It started as an online lingerie brand retailing its products across all e-commerce marketplaces, however, Mumbai-based PrettySecrets is now planning an offline foray with a combination of company-owned and franchise stores.
To start with the company, owned by MTC Ecom Pvt Ltd, plans to open about 30 large format stores, in Mumbai this year, and then gradually scale up to 300 by 2019, its founder and CEO, Karan Behal told BusinessLine . “The market dynamics is changing and it is important for every retailer or brand to adopt an omni-channel mode of retailing. Besides, we have always behaved more like an online brand than an e-commerce company and having an offline venture will allow us to acquire customers in smaller towns,” Behal said.
He, however, added that, “e-commerce in India started around a time (2007) when the real-estate prices were all-time high and were moving up north. But the retail is getting attractive again. We are witnessing a drop in commercial property prices and dip in rentals by 20 per cent in several pockets and this gives us an opportunity to be right there near the customer.”
PrettySecrets started off selling lingerie, but currently offers over 1,200 products across categories such as lingerie, nightwear, activewear and swimwear, at an average price range of ₹700-800, which is cheaper than brands such as La Senza, Triumph and Marks n Spencers.
“We want to give an experience of Victoria Secrets at a much reasonable price. We want to be the Asia’s answer to Victoria Secrets and position ourselves as a global brand soon,” Behal said.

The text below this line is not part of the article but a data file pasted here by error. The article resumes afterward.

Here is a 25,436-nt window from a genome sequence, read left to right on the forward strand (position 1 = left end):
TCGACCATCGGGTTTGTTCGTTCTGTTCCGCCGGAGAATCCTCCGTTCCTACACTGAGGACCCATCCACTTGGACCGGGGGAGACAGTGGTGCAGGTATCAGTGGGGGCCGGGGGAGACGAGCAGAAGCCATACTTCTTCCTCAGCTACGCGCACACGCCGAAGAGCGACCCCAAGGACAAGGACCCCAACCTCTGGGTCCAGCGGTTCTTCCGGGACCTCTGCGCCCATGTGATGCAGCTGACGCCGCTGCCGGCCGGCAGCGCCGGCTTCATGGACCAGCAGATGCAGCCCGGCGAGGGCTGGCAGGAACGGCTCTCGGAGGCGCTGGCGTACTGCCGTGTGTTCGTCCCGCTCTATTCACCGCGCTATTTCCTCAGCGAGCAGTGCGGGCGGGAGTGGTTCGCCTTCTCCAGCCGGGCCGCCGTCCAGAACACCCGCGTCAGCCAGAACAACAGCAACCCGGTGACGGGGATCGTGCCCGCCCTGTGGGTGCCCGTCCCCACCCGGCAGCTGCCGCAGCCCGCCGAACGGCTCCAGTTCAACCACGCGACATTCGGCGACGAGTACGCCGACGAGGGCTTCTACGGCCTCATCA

He added that PrettySecrets.com serves in more than 19,000 pincodes in India and the brand wants to optimise its omni-channel presence and offer the Indian consumers more than just a click-and-ship marketplace. It will soon release its Progressive Web App (PWA) in 2017 for an ultra-modern shopping experience. The company, which has raised over ₹60 crore, from investors such as Orios Venture Partners, Indian Angel Network (IAN), India Quotient and RB, has pivoted its model at a time when the online lingerie players such as Zivame and Clovia are facing challenges in this category.
Bengaluru-based Zivame has recently pivoted its business model and has gone back to retailing instead of creating private labels.
Kalaari-backed Zivame, which raised private investment, has not been able to break-even even by trying to sell its private labels, which is considered to be a high margin business. It also opened experience centres and trial showrooms, a strategy that has backfired, according to experts.